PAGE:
• 10 patients of 108 (9%) developed paravalvular aortic leaks.
      • Hemolytic anemia developed in 2 patients.
  • In 1975, Kloster reported the incidence of hemolysis in patients with prosthetic valves to be between 5 and 15%.13


  • Valve- and cardiac device-related intravascular hemolysis:14
    • Caused by:
      • Increased shear stress:
        • Arising from:
          • Paravalvular leak (by far the most common scenario).
          • Tight native aortic valve stenosis within a high velocity jet (very rare).
        • Resulting in red blood cell shape change, deformation and membrane stretching, ultimately leading to hemolysis.
      • Direct contact between RBCs and prosthetic material in the internal surfaces of the heart.
    • Hemolysis rate is higher in mitral prostheses compared with aortic ones because they occur in systole, which implies a higher velocity of the regurgitation jet.15
  • Mechanisms of hemolysis according to the procedure:16
    • Surgical aortic and mitral valve:
      • Paravalvular leak (PVL)
      • Patient‐prosthesis mismatch (PPM)
      • Structural heart deterioration
    • Surgical mitral valve repair:
      • Ring dehiscence
      • Residual eccentric or para‐ring regurgitation
      • Protrusion of suture material
      • Free‐floating chordae in hyperdynamic left ventricle
    • Transcatheter aortic valve replacement:
      • PVL
      • PPM
      • Increased red cell shear stress in the sinuses due to residual native valve fissuring
      • Balloon‐induced endothelial denudation
    • Transcatheter mitral valve replacement:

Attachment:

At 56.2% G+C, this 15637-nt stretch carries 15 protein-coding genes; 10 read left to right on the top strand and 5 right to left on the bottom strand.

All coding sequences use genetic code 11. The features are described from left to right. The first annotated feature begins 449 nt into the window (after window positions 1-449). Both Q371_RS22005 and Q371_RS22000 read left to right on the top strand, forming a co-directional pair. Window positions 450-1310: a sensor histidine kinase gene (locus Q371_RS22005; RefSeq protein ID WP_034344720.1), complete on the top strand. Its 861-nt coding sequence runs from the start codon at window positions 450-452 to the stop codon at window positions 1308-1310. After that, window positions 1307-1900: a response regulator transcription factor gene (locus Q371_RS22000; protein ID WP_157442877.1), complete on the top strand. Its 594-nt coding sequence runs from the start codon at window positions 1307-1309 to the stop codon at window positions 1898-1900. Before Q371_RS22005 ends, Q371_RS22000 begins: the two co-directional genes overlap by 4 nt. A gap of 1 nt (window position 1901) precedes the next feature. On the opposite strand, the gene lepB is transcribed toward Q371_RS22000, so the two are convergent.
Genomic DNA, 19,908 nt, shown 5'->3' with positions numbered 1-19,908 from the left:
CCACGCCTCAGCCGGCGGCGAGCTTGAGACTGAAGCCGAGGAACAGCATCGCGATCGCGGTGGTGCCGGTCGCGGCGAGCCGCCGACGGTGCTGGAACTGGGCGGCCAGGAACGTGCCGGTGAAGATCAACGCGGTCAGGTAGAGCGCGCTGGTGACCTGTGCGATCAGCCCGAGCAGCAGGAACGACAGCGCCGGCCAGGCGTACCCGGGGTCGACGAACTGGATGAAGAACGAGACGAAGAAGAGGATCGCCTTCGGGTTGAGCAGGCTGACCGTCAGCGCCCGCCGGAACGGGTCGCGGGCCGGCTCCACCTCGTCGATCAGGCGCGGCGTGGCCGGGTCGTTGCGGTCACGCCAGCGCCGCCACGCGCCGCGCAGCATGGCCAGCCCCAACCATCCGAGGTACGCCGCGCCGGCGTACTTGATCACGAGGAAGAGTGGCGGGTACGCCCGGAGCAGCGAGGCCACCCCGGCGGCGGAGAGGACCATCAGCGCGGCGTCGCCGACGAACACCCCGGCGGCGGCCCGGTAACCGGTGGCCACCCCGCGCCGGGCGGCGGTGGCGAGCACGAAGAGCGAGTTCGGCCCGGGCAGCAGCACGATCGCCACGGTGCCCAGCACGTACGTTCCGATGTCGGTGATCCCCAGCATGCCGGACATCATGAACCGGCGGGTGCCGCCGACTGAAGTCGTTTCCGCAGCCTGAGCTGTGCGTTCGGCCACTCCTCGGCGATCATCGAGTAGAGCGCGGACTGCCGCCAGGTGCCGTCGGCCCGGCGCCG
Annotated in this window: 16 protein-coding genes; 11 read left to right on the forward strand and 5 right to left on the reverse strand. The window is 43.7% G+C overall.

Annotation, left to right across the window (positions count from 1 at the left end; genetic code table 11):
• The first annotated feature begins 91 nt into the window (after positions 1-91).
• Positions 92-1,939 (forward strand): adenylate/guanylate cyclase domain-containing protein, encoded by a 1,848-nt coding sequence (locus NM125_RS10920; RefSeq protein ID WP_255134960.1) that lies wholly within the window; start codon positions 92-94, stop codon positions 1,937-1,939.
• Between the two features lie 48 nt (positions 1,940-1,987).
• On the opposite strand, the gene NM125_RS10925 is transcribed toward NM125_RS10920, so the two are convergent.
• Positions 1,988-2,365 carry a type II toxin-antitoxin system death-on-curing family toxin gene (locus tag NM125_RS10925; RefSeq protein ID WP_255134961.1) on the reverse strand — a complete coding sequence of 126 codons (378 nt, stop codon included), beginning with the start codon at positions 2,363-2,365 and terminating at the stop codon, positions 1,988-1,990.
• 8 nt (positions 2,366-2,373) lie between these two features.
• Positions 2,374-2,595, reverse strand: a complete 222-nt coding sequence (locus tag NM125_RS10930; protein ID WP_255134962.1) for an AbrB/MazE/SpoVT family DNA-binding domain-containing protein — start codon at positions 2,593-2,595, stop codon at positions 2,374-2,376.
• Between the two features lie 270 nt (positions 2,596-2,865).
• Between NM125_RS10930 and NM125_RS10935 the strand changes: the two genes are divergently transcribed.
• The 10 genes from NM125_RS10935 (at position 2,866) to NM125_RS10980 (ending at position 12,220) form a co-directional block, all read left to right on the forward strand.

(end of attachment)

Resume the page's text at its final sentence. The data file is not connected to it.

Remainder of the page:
• PVL
    • Surgical left ventricular assist devices:
      • Pump thrombosis
      • Transfusion‐associated hemolysis
      • Cannula kinks or malposition
      • Dehydration → LV under filling → increased inlet velocity
    • Percutaneous left ventricular assist devices:
      • Pump‐related shear stress
      • Device malpositioning
      • Device malfunction
  • Paravalvular leak (PVL):1718
    • PVL is the mot common cause of hemolysis after surgical valve replacement.
    • Characterized by a gap between the prosthetic valve and the native annular tissue.19
    • Results in regurgitation (backflow) of blood from downstream to upstream chamber, causing turbulent low with high shear stress and red cell fragmentation.
    • Causes of PVL include:20
      • Tissue friability
      • Suture dehiscence due to heavy annular calcifications
      • Endocarditis
      • Chronic steroids
      • Suboptimal surgical technique21
  • Anemia may be accentuated in cases of:22
    • Ineffective erythropoiesis, where the RBC destruction rate is not compensated by the production of new RBCs.
    • High cardiac output (including from preexisting anemia), where RBC fragmentation is increased.
    • Increased RBC fragility, for example:23
      • Iron deficiency
      • Hereditary spherocytosis
      • Hereditary elliptocytosis
    • Bleeding from acquired von Willebrand deficiency, especially in context of left ventricular outflow tract (LVOT).
Clin Cardiol. 2019 Jul;42(7):692-700.


ProcedurePVLSubclinical hemolysisHemolytic anemia
Native valvesNANRStenotic aortic valves > stenotic mitral valves
Surgical valves5–10% (aortic)
7-17% (mitral)
18-51% (mechanical)
5-10% (tissue)
50–85% (overall)
1.6-2% (mod-severe)
MV repair
TMVI, transcatheter mitral valve implantation; NR, not reported, NA< not applicable. References: PMID 26791121, 31728667, 33958130, 35710279, 35546743.
  • Valve replacement:[efn_note]PMID 31039274[/efn_note]
    • Surgical valves:24
      • Paravalvular leak (PVL):
        • 2–10% in the aortic position; risk factors include:
          • Valve replacement in a supra-annular position
          • Use of continuous suture